Understanding and treating neurological disorders
Welcome to the Department of Neurology and Neurological Sciences at Stanford!
The Department has been a center of excellence for more than four decades and includes over 140 School of Medicine faculty members with primary academic appointments in the Department at our four outstanding teaching hospitals and health care systems. The Stanford Health Care (SHC) new 824,000 square-foot state-of-the-art hospital opened in 2019 with over 600 beds, making it one of the largest inpatient facilities in California. Ranked in the top 10 for Neurology and Neurosurgical Care by US News and World Report, SHC is at the cutting edge of the latest treatments for neurological diseases. SHC boasts a dedicated outpatient Stanford Neuroscience Health Center—a facility like no other on the West Coast—as well as clinics located throughout Northern California. With over 60,000 annual outpatient visits and thus one of the largest neurology volumes in the U.S., Stanford Neurology provides care for a large and highly diverse patient population and supports excellence in clinical care, education, and research.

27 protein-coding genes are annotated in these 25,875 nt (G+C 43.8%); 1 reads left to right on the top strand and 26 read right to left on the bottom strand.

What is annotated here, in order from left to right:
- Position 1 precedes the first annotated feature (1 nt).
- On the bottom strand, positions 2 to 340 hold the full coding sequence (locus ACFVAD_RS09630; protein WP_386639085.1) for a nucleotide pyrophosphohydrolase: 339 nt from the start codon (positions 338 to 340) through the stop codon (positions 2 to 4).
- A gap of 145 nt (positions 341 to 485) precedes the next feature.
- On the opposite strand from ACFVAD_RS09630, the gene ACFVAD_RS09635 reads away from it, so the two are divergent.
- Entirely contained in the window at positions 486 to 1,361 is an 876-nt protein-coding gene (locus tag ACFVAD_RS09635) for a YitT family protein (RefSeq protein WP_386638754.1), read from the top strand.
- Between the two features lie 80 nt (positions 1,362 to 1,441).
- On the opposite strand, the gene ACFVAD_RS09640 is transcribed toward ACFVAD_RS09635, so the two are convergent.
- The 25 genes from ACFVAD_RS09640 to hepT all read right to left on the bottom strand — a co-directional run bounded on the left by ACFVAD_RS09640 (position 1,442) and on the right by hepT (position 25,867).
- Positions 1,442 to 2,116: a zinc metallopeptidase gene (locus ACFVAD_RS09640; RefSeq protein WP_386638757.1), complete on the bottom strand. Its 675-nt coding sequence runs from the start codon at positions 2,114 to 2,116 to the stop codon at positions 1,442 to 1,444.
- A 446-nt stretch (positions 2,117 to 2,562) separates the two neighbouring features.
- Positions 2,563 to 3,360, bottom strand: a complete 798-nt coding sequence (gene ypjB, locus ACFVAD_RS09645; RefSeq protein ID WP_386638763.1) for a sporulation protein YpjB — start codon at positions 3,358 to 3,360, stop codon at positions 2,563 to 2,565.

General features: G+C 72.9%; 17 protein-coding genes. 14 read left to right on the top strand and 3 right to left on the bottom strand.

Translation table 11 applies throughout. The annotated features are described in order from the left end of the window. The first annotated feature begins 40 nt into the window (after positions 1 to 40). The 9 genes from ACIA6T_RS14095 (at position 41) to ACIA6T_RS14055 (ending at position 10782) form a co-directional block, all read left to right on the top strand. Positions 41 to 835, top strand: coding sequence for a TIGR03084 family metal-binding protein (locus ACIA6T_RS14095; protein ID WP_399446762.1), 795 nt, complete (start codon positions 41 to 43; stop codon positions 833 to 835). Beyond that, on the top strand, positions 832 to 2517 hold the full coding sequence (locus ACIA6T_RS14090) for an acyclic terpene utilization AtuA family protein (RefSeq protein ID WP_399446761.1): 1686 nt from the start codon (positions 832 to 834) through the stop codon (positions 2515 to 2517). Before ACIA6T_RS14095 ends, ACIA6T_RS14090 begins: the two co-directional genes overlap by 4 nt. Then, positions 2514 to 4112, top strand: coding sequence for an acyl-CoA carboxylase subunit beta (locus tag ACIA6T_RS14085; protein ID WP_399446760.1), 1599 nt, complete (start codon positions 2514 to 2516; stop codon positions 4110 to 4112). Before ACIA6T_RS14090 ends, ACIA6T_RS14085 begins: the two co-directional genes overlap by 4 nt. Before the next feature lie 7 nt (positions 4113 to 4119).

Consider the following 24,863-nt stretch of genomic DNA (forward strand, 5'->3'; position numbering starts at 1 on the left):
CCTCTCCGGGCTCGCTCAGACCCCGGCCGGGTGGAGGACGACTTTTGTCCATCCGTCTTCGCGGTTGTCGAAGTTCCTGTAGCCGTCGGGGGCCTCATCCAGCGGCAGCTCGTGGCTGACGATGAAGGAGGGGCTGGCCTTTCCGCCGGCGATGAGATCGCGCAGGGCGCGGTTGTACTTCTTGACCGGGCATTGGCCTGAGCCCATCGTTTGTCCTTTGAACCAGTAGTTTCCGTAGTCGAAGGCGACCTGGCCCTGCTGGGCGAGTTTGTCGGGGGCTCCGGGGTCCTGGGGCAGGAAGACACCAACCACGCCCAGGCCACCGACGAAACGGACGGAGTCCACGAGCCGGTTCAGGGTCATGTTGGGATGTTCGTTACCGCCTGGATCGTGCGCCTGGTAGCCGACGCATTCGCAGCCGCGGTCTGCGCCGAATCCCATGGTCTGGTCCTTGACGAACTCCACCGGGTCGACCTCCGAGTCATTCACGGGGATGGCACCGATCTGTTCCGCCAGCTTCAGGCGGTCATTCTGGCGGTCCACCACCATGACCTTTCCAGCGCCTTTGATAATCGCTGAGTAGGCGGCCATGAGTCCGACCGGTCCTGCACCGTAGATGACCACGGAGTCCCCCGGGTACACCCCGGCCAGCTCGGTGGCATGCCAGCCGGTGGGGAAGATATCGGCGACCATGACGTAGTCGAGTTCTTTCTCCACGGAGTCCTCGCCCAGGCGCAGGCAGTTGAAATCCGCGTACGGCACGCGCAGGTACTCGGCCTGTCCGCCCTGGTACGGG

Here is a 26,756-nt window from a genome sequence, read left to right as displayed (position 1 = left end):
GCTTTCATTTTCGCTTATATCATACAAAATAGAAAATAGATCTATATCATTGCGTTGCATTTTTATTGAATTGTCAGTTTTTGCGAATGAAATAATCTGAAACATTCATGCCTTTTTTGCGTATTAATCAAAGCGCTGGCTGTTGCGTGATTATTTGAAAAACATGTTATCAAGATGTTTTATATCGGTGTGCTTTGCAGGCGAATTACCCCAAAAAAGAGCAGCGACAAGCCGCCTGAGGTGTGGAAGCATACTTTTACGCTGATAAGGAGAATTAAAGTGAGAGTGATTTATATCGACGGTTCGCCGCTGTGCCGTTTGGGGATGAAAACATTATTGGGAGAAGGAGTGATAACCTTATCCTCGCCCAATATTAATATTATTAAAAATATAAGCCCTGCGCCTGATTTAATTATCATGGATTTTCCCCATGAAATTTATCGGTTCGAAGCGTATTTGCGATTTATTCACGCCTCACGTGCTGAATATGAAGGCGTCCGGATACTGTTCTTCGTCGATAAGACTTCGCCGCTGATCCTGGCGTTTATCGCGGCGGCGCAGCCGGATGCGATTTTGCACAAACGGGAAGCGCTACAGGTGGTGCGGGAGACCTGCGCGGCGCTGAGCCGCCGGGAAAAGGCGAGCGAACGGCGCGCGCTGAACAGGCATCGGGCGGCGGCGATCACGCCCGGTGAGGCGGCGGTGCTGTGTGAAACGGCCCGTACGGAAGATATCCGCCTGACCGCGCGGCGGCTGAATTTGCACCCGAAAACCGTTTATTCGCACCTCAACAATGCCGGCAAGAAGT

Join Chris Hemsworth and our very own Sharon Sha, MD, MS, in exploring the boundaries of human potential in #LimitlessWithChrisHemsworth, a Disney+ Original series from National Geographic, streaming November 16 on Disney+.
Stanford researchers Rob Cowan and Danielle DeSouza, collaborating with colleagues at the University of Maryland recently published in the Journal of Neuroscience a ground-breaking study looking at fMRI correlates of migraine chronification in subsets of patients with episodic and chronic migraine. The study identified, for the first time, distinct subgroups within the migraine population which may lead to novel biomarkers and more patient-centered treatment strategies.
Women with epilepsy experience more anxiety and depression symptoms during and after pregnancy than other women, according to a new study led by researchers at Stanford Medicine.
What can we all be doing in the here and now to keep our brains in shape? Stanford Medicine neuroscientist Tony Wyss-Coray, PhD, discusses his findings in the field of cognitive rejuvenation.
Q&A with Sharon Sha MD, MS: Dr. Sha weighs in on how the brain controls our movements, behavior, thoughts and memories -- and how that changes when things go awry.